T he line had been drawn in the sand.
On one side -- York County's three commissioners.
On the other -- the North Codorus Township Board of Supervisors.
The issue? Who gets to collect county property taxes?
First, a little background. In early May, the North Codorus Township tax collector, Teena Hoy, submitted her resignation. It had been her job to collect both township and county property taxes. The Spring Grove Area School District was responsible for collecting its own property taxes in the township.
Anyway, the township started looking for a replacement for Hoy almost immediately.
In the meantime, however, the county sent a letter to township officials saying York County Treasurer Barb Bair would begin collecting the county's portion of the property tax right away.
It made sense to do it that way, President Commissioner Steve Chronister said, because it would save county taxpayers around $11,000 per year in collection fees to have the county staff do the job.
In fact, Chronister said, if the county took over collection of county property taxes from all 72 municipalities in York County, the savings to taxpayers would be well over $1 million.
But North Codorus Township officials didn't see it that way. Without having to use too much imagination, one could almost sense the three township supervisors -- Chairman Nelson Brenneman, Dennis Luckenbaugh and Tanya Crawford -- lining up to spread their scent along the township property lines, daring county officials to step one toe over the line.
They did not appreciate the county's attempted "encroachment" into township affairs.
It was all about municipal sovereignty, they said, and they didn't want the Big Bad Wolf -- county government -- sticking its nose where it didn't belong.
So township lawyer William Poole Jr. attended the county commissioners' meeting last week to advise anyone who would listen of the township's intent to take the matter to court, if necessary, to protect its interests.
"We just don't think the county has the power to do what it's doing," Poole said.
Ahhh, there you have it. The statement made perfectly clear the issue at hand -- power and the wielding of it. North Codorus Township has it -- in whatever minor form -- and it didn't intend to give it up without a fight.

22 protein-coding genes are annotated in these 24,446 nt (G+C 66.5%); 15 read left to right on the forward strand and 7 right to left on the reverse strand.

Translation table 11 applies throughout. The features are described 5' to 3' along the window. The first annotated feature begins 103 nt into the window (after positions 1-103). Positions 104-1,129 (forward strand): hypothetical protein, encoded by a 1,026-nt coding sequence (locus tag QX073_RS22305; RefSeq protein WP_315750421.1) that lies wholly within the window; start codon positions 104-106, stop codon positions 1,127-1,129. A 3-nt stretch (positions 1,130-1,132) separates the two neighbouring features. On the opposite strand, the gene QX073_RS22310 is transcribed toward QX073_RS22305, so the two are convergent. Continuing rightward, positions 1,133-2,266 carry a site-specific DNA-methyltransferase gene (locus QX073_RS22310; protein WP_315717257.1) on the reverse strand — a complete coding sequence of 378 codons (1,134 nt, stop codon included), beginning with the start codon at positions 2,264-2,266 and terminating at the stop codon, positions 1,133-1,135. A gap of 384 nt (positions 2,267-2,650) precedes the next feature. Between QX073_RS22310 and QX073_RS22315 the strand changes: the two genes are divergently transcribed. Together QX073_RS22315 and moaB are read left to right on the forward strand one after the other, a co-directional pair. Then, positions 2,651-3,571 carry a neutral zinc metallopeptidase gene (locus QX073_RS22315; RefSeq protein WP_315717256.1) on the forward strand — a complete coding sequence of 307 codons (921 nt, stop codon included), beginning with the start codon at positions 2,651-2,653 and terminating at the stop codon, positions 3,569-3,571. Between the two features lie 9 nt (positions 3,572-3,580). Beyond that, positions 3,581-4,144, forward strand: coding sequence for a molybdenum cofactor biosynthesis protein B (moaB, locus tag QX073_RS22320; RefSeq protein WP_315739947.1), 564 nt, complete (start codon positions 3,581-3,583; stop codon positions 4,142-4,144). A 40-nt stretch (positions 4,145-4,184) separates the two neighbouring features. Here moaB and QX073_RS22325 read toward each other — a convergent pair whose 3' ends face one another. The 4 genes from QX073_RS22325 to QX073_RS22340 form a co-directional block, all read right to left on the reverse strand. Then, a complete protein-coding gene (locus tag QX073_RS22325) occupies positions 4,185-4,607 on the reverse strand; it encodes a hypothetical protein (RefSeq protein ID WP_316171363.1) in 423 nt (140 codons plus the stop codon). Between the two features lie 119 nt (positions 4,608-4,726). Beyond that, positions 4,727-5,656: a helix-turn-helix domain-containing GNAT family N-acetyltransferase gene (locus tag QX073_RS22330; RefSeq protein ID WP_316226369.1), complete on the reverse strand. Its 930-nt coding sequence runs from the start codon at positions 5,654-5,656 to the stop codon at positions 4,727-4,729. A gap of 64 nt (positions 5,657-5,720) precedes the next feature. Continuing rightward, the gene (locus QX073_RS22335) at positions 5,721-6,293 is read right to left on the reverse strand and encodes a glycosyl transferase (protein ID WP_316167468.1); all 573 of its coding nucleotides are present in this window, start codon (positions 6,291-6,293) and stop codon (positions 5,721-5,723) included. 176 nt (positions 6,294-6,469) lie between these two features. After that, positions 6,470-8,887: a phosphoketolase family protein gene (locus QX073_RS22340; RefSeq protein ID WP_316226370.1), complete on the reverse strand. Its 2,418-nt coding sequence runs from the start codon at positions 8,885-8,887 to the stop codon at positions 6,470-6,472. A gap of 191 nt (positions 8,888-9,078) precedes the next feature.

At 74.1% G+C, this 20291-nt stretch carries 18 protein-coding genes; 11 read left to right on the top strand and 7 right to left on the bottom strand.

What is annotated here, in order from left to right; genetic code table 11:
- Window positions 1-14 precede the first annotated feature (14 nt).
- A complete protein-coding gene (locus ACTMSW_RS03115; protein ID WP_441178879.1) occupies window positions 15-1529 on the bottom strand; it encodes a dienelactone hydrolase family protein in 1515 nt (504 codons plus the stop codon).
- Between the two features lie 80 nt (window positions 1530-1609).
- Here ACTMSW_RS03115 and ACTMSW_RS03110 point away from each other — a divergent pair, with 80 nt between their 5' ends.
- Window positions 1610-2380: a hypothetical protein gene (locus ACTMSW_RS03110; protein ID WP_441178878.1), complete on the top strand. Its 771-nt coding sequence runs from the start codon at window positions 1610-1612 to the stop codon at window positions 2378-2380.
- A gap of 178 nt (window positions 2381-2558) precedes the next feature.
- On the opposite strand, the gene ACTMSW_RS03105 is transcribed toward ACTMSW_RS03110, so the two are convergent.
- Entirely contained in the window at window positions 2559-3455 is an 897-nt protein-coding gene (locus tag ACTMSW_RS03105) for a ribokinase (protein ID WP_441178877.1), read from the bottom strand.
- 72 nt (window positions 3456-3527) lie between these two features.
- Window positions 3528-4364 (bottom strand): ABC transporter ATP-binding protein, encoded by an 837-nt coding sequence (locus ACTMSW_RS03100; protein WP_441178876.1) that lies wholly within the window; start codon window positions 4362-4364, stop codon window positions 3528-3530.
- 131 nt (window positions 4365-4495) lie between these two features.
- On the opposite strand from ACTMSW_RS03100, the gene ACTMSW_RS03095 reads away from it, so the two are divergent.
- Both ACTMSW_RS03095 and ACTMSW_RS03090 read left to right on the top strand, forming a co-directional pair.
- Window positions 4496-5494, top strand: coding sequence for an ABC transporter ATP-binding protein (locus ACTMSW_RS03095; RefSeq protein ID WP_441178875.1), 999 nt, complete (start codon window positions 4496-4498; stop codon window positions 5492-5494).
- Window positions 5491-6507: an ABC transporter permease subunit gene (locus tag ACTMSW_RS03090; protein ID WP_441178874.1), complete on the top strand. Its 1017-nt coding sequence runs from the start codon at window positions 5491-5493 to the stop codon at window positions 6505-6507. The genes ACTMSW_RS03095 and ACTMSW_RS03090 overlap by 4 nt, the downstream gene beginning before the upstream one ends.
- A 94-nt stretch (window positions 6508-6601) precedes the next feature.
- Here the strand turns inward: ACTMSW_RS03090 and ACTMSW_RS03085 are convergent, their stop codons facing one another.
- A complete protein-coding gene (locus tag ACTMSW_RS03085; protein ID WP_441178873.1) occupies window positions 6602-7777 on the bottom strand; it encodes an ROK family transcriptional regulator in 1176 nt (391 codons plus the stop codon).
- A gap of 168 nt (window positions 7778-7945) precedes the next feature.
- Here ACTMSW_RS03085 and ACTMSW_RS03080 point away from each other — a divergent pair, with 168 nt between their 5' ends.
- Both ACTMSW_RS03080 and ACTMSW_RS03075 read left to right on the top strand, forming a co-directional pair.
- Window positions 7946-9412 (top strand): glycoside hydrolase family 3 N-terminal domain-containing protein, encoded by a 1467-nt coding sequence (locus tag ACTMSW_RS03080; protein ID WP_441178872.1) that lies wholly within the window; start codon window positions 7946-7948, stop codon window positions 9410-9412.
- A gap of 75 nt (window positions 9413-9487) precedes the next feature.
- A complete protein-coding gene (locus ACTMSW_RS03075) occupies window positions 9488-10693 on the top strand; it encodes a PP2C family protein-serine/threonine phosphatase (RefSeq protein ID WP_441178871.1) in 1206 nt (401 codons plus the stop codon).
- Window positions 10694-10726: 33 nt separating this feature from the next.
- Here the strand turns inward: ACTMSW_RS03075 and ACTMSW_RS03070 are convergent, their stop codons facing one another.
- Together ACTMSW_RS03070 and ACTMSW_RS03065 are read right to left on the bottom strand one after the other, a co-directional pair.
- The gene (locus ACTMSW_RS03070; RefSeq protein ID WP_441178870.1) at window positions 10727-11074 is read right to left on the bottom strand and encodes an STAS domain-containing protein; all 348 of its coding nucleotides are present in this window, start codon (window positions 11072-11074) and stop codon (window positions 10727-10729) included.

This dispute had nothing to do with collecting taxes. Rest assured of that.
It easily could have turned into a piddling contest of monumental proportions, except for the willingness of the county commissioners to do what was necessary to avoid spending taxpayer funds in a court fight that would not have served the best interests of taxpayers on either side.
So county commissioners waved the white flag and stepped aside. If North Codorus Township wanted to collect county property taxes, then so be it.
Even if it would cost taxpayers more money to have it done that way.
County commissioners took the highest of high roads in this matter, refusing to be sucked into a court fight between municipalities that does nothing but devour taxpayer dollars on both sides and make lawyers rich.
Chronister summed it up well by saying he didn't want to be the "Goliath" in the fight, that the potential for litigation wasn't "worth it."
I appreciate that approach.
Yes, there are times to dig in one's heels and fight for the principle of the thing.
There also are times to avoid the unnecessary fight, even if it bruises the ego to do it.
On the commissioners' side, this was never about egos or holding onto power, it was about doing the best thing for taxpayers.
For once, cooler heads prevailed in a situation that could have gotten ugly.
And those heads sat on the shoulders of York County's commissioners.
Columns by Larry A. Hicks, Dispatch columnist, run Mondays, Wednesdays and Fridays. E-mail: firstname.lastname@example.org.